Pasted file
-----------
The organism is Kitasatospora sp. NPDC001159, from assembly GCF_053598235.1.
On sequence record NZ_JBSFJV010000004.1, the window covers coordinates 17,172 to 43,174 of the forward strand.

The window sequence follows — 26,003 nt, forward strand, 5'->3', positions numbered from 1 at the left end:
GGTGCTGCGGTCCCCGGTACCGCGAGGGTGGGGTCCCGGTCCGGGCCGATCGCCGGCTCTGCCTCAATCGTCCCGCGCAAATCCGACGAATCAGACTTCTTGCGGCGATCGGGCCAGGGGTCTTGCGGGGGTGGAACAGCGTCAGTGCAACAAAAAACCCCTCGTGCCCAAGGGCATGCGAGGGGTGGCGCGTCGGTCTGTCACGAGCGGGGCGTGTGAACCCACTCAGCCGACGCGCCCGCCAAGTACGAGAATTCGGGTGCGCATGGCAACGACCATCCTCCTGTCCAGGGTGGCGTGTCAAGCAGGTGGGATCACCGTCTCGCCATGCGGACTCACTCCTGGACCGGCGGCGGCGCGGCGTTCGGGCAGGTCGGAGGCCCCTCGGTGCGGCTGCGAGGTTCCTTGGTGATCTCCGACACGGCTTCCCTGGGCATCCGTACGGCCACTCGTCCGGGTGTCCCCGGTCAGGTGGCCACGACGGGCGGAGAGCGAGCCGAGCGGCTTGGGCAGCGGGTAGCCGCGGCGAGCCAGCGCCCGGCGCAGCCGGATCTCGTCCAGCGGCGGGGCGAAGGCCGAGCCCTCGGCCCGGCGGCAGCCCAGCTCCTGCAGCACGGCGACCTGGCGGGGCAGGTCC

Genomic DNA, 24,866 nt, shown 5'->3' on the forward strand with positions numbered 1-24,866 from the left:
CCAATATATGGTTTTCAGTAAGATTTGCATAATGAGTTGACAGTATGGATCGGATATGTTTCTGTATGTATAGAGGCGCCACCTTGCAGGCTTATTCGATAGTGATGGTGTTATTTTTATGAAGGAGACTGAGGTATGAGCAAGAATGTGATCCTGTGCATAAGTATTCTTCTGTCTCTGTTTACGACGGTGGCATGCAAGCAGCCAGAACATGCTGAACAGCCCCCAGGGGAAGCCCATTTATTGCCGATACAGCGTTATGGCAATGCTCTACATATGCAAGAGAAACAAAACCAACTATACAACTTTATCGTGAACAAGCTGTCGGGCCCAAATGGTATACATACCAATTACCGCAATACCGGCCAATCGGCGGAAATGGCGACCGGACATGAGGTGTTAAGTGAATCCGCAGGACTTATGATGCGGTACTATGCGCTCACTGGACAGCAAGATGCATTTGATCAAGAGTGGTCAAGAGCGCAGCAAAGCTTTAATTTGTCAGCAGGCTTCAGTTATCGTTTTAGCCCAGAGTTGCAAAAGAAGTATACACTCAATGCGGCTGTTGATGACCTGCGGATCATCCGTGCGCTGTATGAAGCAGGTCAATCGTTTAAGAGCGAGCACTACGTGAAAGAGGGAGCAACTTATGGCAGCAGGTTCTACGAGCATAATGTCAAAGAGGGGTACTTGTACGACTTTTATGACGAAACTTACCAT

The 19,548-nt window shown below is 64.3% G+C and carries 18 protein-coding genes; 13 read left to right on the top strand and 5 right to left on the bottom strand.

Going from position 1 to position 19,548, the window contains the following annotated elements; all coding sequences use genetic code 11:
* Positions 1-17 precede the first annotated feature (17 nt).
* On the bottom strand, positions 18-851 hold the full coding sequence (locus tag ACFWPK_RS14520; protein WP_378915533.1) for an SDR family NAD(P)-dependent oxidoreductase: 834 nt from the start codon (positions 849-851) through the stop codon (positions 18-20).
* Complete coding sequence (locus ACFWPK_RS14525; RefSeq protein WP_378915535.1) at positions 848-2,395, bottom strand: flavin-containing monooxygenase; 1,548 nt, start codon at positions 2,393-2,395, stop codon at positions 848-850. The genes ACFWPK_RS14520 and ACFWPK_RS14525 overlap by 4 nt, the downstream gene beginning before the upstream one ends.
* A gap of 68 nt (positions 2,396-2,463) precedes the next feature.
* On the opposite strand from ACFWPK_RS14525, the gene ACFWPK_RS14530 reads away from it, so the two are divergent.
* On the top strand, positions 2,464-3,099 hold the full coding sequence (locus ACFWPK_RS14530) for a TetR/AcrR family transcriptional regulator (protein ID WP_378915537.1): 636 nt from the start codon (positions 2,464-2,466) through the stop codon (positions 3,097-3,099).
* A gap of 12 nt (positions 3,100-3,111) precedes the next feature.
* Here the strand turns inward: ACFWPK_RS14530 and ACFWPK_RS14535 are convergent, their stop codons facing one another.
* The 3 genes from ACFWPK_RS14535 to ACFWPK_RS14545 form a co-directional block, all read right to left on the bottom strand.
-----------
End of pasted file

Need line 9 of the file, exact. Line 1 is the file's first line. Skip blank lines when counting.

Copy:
* Positions 1-17 precede the first annotated feature (17 nt).